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Clement
23-Nov-2003, 13:57
Could anyone recommend a few really nice portrait lenses suitable for 4X5? I am wanting something capable of producing the wonderful effects of my medium format Mamiya RZ Pro's 180mm lens, perhaps with a longer focal length. Thanks.

John Cook
23-Nov-2003, 14:48
I'd suggest the longer the better, within the limits of your length of bellows and strength of camera. Of the modern lenses, the Nikkor-W (or equivalent) 300mm f5.6 or 360mm f6.5 are nice and bright but too heavy for a field camera.

If you have the light to focus and want something smaller, I'd recommend the M Series 300mm f9 or 450mm f9.

There are more obscure lenses which would also work well. But again, your limitations will be bellows, lens weight and ground glass image brightness.

jnanian
23-Nov-2003, 15:10
i'm not familiar with the lens you mention, but i have a 10" wollensak portrait veritar, and while it was marketed for 5x7, it is ideal on a 4x5. wide open is is nice and soft, and closed down it still yields softness, but it is kind of sharp as well. it is in an alphax shutter, synced w/ bi-post, and while it's grandfather the verito can also be shot with color film, wollensak boasted that the veritar is coated and "corrected for color" ... whatever that means :)

- john

Frank Petronio
23-Nov-2003, 15:34
It's not long but the portrait lens I want is the Schneider 150/2.8 Xenotar. Not that you would use it at 2.8, but it would be great for short depth of field 3/4 length portraits at f/8. Their are also some older, faster 300/4.5 portrait lenses in the vein of John Nanian's mentioned above. Check out the eBay auctions by dagor77@earthlink.com or Lens and Repro's, Stephan Shuart's websites.

Bruce E. Rathbun
23-Nov-2003, 15:50
I would agree with John. I use a 250mm Ektar lens for most of my 4x5 portrait work. For what you are talking about a 360mm would be a good start. Keep in mind that you will be somewhat limited on depth of field. If the depth of field is not a problem then I would not worry.

Also keep in mind that the longer the lens the less of the subject you will see in the frame generally speaking.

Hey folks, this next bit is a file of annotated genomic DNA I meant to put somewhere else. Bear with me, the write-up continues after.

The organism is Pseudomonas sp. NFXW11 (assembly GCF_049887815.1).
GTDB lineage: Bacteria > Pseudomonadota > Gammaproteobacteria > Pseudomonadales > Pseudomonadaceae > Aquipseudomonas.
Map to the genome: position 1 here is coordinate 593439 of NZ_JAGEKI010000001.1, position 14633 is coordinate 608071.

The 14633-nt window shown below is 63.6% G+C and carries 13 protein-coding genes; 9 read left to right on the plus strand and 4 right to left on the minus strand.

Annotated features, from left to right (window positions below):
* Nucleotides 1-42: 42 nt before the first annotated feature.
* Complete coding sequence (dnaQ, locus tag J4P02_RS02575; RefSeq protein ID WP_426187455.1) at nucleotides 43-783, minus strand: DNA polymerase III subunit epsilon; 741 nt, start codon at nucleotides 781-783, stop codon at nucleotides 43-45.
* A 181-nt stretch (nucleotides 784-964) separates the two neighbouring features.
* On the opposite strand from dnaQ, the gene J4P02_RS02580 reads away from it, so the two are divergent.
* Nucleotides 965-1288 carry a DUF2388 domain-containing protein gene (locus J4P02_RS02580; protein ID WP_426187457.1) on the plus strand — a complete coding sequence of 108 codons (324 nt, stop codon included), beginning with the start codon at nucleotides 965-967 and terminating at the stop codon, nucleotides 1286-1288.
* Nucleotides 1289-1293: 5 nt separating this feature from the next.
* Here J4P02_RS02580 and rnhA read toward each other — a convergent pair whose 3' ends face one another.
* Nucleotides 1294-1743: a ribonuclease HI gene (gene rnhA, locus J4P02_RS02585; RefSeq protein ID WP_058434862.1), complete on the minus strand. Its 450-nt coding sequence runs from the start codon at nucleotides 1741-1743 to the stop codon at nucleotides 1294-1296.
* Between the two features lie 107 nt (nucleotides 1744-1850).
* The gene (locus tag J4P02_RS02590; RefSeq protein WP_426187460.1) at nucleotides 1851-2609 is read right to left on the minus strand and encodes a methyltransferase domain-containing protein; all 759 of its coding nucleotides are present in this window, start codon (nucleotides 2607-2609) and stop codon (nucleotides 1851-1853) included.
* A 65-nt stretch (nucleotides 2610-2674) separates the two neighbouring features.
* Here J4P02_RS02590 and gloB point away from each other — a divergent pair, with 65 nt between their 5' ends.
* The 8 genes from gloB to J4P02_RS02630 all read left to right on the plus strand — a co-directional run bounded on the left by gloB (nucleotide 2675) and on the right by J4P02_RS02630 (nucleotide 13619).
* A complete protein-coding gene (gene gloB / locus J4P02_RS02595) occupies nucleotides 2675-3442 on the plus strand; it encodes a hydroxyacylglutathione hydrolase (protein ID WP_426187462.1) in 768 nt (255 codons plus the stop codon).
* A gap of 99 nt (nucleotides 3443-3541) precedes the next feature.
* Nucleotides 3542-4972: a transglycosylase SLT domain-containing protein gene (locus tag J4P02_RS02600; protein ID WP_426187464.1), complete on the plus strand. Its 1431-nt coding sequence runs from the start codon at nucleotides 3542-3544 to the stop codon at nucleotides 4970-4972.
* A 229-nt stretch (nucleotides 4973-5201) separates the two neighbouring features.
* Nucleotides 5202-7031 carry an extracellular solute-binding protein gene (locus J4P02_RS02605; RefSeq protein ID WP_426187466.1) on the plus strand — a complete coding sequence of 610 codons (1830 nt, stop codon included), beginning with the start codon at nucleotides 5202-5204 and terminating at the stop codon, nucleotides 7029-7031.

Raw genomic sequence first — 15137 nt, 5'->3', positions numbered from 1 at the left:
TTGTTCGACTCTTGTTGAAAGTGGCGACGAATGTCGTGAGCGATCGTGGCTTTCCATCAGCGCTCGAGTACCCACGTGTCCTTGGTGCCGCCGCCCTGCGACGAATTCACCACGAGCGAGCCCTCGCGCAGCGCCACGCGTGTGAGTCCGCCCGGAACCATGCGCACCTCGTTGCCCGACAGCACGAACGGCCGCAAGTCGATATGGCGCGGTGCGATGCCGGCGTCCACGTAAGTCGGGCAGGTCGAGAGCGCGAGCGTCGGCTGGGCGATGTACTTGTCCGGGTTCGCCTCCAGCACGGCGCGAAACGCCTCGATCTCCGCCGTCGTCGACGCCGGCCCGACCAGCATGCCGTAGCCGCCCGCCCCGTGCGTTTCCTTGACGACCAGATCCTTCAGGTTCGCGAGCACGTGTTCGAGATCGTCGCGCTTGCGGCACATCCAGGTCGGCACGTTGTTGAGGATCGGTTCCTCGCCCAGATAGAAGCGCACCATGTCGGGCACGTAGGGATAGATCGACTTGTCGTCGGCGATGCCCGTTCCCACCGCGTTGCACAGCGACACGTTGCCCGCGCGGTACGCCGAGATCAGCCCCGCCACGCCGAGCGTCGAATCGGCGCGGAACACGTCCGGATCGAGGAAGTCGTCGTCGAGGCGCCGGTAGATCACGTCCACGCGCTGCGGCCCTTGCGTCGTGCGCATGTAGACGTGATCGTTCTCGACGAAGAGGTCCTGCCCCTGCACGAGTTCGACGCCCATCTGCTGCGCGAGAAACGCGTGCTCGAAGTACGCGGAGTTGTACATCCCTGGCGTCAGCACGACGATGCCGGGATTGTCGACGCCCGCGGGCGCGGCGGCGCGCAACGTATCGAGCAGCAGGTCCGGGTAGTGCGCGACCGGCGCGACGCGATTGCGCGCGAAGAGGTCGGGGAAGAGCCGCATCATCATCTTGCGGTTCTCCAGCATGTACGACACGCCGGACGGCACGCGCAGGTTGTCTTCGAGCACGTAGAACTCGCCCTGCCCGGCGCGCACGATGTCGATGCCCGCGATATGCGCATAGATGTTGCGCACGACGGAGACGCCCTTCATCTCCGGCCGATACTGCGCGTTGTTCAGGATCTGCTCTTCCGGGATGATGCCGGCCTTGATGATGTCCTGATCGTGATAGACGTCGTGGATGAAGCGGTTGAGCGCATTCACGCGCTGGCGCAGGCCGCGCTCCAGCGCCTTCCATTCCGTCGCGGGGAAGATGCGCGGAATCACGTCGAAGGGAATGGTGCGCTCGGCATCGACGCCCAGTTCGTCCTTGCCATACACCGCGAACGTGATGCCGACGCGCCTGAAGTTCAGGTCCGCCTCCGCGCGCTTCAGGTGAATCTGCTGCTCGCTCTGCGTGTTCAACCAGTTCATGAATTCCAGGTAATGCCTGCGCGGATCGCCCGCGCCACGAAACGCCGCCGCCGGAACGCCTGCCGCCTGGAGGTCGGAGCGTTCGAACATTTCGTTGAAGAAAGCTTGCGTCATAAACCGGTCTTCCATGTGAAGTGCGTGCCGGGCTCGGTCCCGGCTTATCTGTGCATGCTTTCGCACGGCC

Jay DeFehr
23-Nov-2003, 16:22
Bellows draw is most likely going to limit your choice of focal length. Your 180mm lens on 6x7 format is going to equate roughly to a 14" on your 4x5. I have a f4.5 14 1/2" Verito, and while it's a great portrait lens for 4x5, I don't know of many 4x5 cameras with lensboards large enough to accomodate this lens, even if you do have enough bellows. On the other hand, I've seen some convertible lenses in similar focal lengths that are more likely to fit into a real shutter, fit on your lensboard, and produce beautiful, soft portraits wide open, and sharpen noticeably as you stop down. As a bonus, the convertibles can be had fairly cheap, as the have dubious reputations for sharpness. Have a look at these:

http://cgi.ebay.com/ws/eBayISAPI.dll?ViewItem&item=2965599356&category=30076

http://cgi.ebay.com/ws/eBayISAPI.dll?ViewItem&item=2966300848&category=15248

These convertibles aren't rare, or collectable and come up quite often. Good luck.

Jason Greenberg Motamedi
23-Nov-2003, 16:46
I am a big fan of the Voightländer Heliar as a portrait lens. If you you have enough bellows and can fit the no. 5 shutter on your lensboard, the 300mm would be a great replacement of your 180mm. Otherwise, consider the 240mm or 210mm Heliars. Heliars are great on skin, smooth transitions between colors or tones, with excellent out of focus areas ("bokeh"), smooth but not diffused or soft. Look for recent coated versions.

Tim Curry
24-Nov-2003, 05:57
I've had good luck with an old Fujinon 180mm soft focus lens for portraits in 4x5. It can stop down to sharp, but gives plenty of soft at lower apertures. There was an interesting series of 20x24 polaroid portraits in a back issue of View Camera last year or the year before. The lens was, I think if I'm not mistaken, only a 240mm for this article. It gave a surprisingly pleasant look on what would have to be considered a "wide" lens for this format. Anyone remember the issue it was in?

I've used a 300mm on 8x10 portraits and the depth of field is trying at times. A 250mm Fujinon soft focus would be better than the 300mm lens to work with, but it is still pretty shallow.

David A. Goldfarb
24-Nov-2003, 07:20
I also like the Heliar and the Verito, if you've got room for one. Both produce a very smooth look. The Heliar produces a kind of three-dimensional look, with the in-focus area separating sharply from the out-of-focus area. The Verito is soft wide open and gives more strongly glowing highlights, producing very smooth tonal transitions.

The Schneider 210-370/5.6-12 Symmar convertible also makes a nice portrait lens, if you want something more modern. The later versions of this lens are not sold as convertibles and should be sharper at 210mm.

Scott Walton
24-Nov-2003, 09:37
Personally I love my Imagon 250mm using the 7.7 and 11 setting and also my Linhof 360mm.

Frank Petronio
24-Nov-2003, 17:15
Get a new Cooke! - only $2500 or so - but they are lovely - see http://www.cookeoptics.com/

Ole Tjugen
26-Nov-2003, 02:04
Top of my list are 150mm/f:4.5 Heliar and 180mm/f:4.5 Xenar. Both vintage and uncoated, which is what I'm after. The Xenar is realy too sharp, but the flare helps a lot. I would not use a coated Xenar for portraits.

If I need a longer focal lenght, the rear half of a 150mm/f:5.6 Symmar is good for portraits, too.

Jim Rice
26-Nov-2003, 06:57
Tim,

The 20x24 article was in the July/August 2002 issue of VC. The focal lengths mentioned were 360 and 210 mm.

-j